Frequently asked questions

Where can I find photos of the Triple-E?
All photos are stored on the Triple-E section of the maerskpress.com
You can also download a selection of photos here:
Low resolution JPEGs
High resolution TIFFs

Why is the ship called Triple-E?                                                                                           
The three Es correspond to the ship’s main attributes:
Economy of scale, Energy efficiency and Environmentally improved.

When are you launching the Triple-E?  
The first vessel is scheduled to be delivered on 2 July 2013.
It will be launched shortly thereafter. The last one is scheduled for
delivery in the Summer 2015.

What’s the capacity of the Triple-E?
18,000 Twenty-foot Equivalent Units (or containers)

How does that compare to existing ships?
Our largest vessels (Emma Maersk class) have a capacity of 15,500 TEU. With 18,000 TEU, the Triple-E offers a 16% increase.

What are the dimensions of the Triple-E?
The Triple-E is 400 metres long, 59 metres wide and 73 metres high.

How does that compare to existing ships?
That’s three meters longer and three meters wider than the Maersk E-class, our largest ship.

What is the weight of the Triple-E?
The pure steel weight of the vessel is approximately 55,000 tons. That does not include ballast water, cargo etc.

Is it safe to launch such big ships?
The number of accidents in container shipping doesn’t increase with the size of the vessel.

Although benchmark on safety is scarce, our record is among the best in the industry.

How many crew members does it take to operate a Triple-E?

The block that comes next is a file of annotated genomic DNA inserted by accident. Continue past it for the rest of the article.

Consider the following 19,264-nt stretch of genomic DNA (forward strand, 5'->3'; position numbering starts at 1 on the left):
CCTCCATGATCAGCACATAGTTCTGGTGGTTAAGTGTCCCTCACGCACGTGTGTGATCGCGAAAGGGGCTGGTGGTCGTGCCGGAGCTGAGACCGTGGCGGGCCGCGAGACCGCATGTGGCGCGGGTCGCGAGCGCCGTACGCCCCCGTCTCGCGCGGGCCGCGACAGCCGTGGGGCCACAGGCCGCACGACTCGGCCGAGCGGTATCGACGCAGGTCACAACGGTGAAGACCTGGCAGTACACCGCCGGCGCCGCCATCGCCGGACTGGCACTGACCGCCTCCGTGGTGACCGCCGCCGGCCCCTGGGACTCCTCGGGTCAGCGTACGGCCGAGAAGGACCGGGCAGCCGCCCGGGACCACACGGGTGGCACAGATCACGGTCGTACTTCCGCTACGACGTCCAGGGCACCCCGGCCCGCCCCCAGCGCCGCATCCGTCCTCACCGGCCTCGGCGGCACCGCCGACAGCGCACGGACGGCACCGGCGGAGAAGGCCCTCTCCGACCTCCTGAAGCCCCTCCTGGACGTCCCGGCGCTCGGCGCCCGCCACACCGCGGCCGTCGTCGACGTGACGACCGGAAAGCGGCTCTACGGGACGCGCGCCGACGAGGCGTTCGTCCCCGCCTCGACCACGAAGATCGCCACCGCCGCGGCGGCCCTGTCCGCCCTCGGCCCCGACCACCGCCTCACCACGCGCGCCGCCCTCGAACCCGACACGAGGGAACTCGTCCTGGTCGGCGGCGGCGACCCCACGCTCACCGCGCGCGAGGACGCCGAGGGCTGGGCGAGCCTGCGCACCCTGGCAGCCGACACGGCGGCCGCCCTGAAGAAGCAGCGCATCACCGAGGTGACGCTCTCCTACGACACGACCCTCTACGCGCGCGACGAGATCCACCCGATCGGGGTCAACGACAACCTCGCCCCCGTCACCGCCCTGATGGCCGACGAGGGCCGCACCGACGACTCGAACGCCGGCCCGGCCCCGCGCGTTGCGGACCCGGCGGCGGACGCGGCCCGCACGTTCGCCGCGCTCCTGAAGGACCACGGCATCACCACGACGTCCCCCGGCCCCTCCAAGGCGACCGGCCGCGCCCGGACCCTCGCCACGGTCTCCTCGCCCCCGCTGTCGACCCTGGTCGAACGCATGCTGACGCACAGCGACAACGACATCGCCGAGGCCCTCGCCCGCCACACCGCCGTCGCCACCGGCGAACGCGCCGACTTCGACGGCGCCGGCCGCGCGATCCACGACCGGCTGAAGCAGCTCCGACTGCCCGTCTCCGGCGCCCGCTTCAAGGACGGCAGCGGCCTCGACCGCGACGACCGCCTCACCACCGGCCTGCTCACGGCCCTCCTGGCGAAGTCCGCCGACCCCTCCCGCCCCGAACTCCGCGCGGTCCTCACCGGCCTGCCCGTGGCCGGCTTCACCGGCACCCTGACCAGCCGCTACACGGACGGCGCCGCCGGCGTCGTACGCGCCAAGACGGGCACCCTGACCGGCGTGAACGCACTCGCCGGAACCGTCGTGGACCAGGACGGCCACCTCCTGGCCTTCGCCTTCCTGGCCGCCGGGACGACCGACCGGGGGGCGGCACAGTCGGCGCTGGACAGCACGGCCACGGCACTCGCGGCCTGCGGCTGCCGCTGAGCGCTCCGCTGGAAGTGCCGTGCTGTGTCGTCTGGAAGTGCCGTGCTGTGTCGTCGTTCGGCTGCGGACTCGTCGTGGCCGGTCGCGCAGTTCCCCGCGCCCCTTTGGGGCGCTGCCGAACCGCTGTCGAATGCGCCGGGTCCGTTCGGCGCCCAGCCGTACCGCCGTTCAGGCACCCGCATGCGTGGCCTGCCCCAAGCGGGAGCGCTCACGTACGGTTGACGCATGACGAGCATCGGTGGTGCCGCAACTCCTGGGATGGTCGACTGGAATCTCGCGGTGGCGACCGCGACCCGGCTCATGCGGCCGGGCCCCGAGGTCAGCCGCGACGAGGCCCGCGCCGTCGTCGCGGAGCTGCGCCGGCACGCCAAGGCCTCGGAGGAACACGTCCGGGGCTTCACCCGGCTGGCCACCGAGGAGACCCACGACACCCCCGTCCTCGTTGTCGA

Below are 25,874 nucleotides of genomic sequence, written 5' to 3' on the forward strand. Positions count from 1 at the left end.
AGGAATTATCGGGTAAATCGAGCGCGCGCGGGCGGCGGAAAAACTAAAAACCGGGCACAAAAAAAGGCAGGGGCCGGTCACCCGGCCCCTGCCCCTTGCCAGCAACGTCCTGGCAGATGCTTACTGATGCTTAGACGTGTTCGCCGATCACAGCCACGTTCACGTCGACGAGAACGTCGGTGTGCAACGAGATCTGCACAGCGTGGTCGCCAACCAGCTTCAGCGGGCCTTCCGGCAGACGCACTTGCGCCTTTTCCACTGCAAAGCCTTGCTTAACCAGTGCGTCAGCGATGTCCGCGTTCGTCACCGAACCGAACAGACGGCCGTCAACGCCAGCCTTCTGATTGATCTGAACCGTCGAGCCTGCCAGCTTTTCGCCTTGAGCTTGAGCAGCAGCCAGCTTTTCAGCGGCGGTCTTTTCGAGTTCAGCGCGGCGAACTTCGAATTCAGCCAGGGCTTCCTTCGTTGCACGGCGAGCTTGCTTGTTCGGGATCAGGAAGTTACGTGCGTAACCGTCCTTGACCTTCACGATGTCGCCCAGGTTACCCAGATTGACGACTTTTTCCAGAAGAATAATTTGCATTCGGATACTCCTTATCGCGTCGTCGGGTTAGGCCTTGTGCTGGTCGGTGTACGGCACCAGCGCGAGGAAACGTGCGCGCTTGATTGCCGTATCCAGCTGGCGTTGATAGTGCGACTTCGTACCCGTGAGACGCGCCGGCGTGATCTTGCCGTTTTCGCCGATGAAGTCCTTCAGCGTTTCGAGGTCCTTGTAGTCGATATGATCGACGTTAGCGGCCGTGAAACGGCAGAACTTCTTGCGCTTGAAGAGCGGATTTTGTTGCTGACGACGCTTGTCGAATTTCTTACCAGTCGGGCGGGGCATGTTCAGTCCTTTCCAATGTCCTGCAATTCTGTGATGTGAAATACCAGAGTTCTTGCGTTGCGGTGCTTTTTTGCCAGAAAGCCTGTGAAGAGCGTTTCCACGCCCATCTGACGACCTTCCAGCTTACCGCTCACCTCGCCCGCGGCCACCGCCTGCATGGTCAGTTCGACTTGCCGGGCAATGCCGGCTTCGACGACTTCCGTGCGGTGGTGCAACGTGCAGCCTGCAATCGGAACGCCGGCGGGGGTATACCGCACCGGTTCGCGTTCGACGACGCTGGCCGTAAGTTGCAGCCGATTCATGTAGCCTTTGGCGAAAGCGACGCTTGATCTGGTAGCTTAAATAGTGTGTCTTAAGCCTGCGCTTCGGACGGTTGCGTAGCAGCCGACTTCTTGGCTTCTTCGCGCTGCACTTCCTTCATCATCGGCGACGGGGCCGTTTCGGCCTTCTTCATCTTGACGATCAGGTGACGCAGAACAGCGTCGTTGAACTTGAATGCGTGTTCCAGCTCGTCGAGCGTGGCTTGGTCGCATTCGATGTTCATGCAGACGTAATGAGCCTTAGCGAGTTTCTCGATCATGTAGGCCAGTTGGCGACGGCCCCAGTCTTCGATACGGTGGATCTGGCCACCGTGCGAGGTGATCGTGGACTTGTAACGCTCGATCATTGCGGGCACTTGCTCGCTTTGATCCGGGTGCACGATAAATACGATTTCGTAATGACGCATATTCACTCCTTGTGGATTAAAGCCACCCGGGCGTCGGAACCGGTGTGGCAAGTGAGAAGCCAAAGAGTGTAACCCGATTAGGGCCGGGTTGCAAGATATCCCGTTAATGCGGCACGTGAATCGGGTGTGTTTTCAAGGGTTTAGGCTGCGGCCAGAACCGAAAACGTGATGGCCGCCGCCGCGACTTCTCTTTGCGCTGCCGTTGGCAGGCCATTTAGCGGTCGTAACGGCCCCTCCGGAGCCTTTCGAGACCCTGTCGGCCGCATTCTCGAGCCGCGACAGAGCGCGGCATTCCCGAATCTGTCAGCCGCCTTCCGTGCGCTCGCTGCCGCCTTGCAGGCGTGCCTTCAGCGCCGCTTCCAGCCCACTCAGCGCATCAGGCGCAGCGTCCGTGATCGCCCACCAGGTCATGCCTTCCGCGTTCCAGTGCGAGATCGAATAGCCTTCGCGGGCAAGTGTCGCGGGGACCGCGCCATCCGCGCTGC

The Triple-E will be manned by 22 crew.

Are crews specially trained to sail the Triple-E?
The crew (engineers and navigators) will receive specific training including five-day simulator training for navigators.

Where will the Triple-E sail?
The Triple-E will sail between Asia and Northern Europe. The list of ports can be found on www.maerskline.com under Services/AE10

What’s new in the Triple-E?
The main innovations are two ‘ultra-long stroke’ engines, an innovative efficient shape and advanced waste heat recovery system saving up to 10% of main engine power.

The Triple-E will have two four-blade propellers instead of the 6-blade larger propeller found on Maersk E-type class vessels.

How much fuel does the Triple-E use?
We expect the daily consumption to be approximately 100 tons.

Where will Triple-E go to refuel?
We predominantly fuel the ships in Rotterdam due to the attractive fuel prices there

What’s the impact of the Triple-E on the environment? 
Shipping is a polluting industry. Maersk Line emits 0.1% of the global CO2 emissions. In 2011 our CO2 emissions amounted to 34 million tons of CO2.

We have invested a lot to improve on those aspects. The Triple-E will consume approximately 35 percent less fuel per container than the 13,100 TEU vessels being delivered to other container shipping lines in these years.

It will be approximately 20% more fuel efficient than Maersk E-type class vessels, which are currently our best performing ships.

It will reduce CO2 emissions by more than 50% per container moved, compared to the industry average CO2 performance on the Asia-Europe trade.

It will come with a ‘Cradle to Cradle passport’ which is a database describing the material composition of the main components of the ship. The passport will be kept updated throughout the lifetime of the ship, and it will enable better recycling of the materials used to build the ship.

How does transporting goods on the Triple-E compare to airline/rail/truck?
Shipping good by sea is by far most environmentally-friendly transportation mode. See comparisons here

How fast does it sail?
The Triple-E will sail an average speed of 16 knots (=30 km/hour). This means the Triple-Es will be be slow steaming, like the other vessels on the AE10 string where they will be deployed. The slower the ship sails, the less fuel it will burn. It is cost and energy efficient and better for the environment.

How long does it take to sail from Asia to Europe on a Triple-E?
It takes 24 to 25 days to sail from Shanghai to Rotterdam on the current trade (AE10).

 

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